Any network that is connected to the Internet is usually protected by some form of firewall, often in conjunction with different kinds of “demilitarized zones” and other security measures. If there is a desire to install the components of LISTSERV® Maestro behind a firewall, or in different protection zones so that some are behind and others are in front of the firewall, it is necessary to take into account the communication channels between the separate components.
Communication happens exclusively via ports (see the Section 10 Using Non-Standard Ports for more information). If the components are installed behind, in front of, or around a firewall, the firewall needs to be configured to let communication through on certain ports between certain servers. Figure 30 shows LISTSERV Maestro components and all other players (the Maestro Administrator, the Maestro User, and the Internet, which stands for the set of messages sent to recipients) and their interconnections.
At each communication line, a labeled arrow illustrates the direction of the communication between the two components, and the port used for this communication. The communication can either go in one direction or both directions. However, if the communication goes in both directions, then an open port is required on both sides. The port label definitions are:
Figure 30 Component Communication Pathways
All the components shown in the figure (except for the “Internet”, “Maestro Admin”, and “Maestro User”) may reside on a single server or may be distributed over different servers, up to the maximum distribution of a dedicated server for each of the components shown.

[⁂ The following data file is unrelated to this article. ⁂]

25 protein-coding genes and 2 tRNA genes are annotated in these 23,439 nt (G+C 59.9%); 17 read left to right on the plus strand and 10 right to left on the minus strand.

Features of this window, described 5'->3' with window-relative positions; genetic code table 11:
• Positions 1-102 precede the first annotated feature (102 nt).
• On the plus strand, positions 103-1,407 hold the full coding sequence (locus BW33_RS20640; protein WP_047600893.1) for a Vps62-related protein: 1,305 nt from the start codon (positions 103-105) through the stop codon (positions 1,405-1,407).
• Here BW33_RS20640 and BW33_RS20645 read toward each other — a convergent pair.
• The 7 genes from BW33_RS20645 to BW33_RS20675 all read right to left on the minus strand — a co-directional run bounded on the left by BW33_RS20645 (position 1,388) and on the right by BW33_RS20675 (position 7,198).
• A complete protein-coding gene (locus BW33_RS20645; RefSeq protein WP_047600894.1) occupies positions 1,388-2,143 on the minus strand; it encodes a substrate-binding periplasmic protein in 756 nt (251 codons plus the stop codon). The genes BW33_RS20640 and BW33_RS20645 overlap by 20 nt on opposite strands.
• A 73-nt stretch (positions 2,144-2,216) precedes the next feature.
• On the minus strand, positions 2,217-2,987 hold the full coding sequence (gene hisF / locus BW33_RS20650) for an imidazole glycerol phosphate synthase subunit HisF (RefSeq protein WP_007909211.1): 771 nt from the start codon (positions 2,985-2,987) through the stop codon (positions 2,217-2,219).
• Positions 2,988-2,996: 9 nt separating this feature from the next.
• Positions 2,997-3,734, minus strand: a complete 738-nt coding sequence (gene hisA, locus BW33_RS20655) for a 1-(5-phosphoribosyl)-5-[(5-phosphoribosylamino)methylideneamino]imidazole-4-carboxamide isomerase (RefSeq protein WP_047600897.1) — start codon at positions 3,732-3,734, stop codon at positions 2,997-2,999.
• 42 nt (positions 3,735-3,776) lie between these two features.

When two components are installed on the same server, a firewall will not stop the communication between the two (except if the firewall is installed on the same server, where the firewall closes the ports the components use to communicate). However, if some components are installed on separate servers, a firewall may sit between the two. Most commonly a firewall will separate the “Internet” from the other components. The other components may also be installed in a way that has a firewall between them.
Imagine the firewall as sitting “on top” of the connection between two components. If that is the case, then the firewall must be configured so that it allows communication between the two components, as specified by the arrow(s) associated with the connection the firewall guards. The direction of the arrow shows the direction the port should be opened, and the label of the arrow defines which port needs to be open.
For most components, the safest method will be to open the firewall for only the required port(s) in the required direction(s), and between the IP addresses of the servers where the components reside.
For example, if there is a firewall between the Maestro Tracker and the Maestro User Interface component, open the "Communications Port" and the "Internal Communications Port" only in the direction from the Maestro User Interface host to the Maestro Tracker host. Open both ports only for the IP address involved. This limits the possible security breaches in the case of an unauthorized person gaining access to one of the component servers.
There are some exceptions:
Allowing the Application Server Shutdown Port, (default 8007), access through the firewall is not a concern, as this port is only ever used locally for communication between two processes on the same server. If there is a firewall on the server itself, this port might also have to open. Simply check if the "L-Soft Tomcat" server still reacts to the "Stop" command. If not, then the port needs to be opened.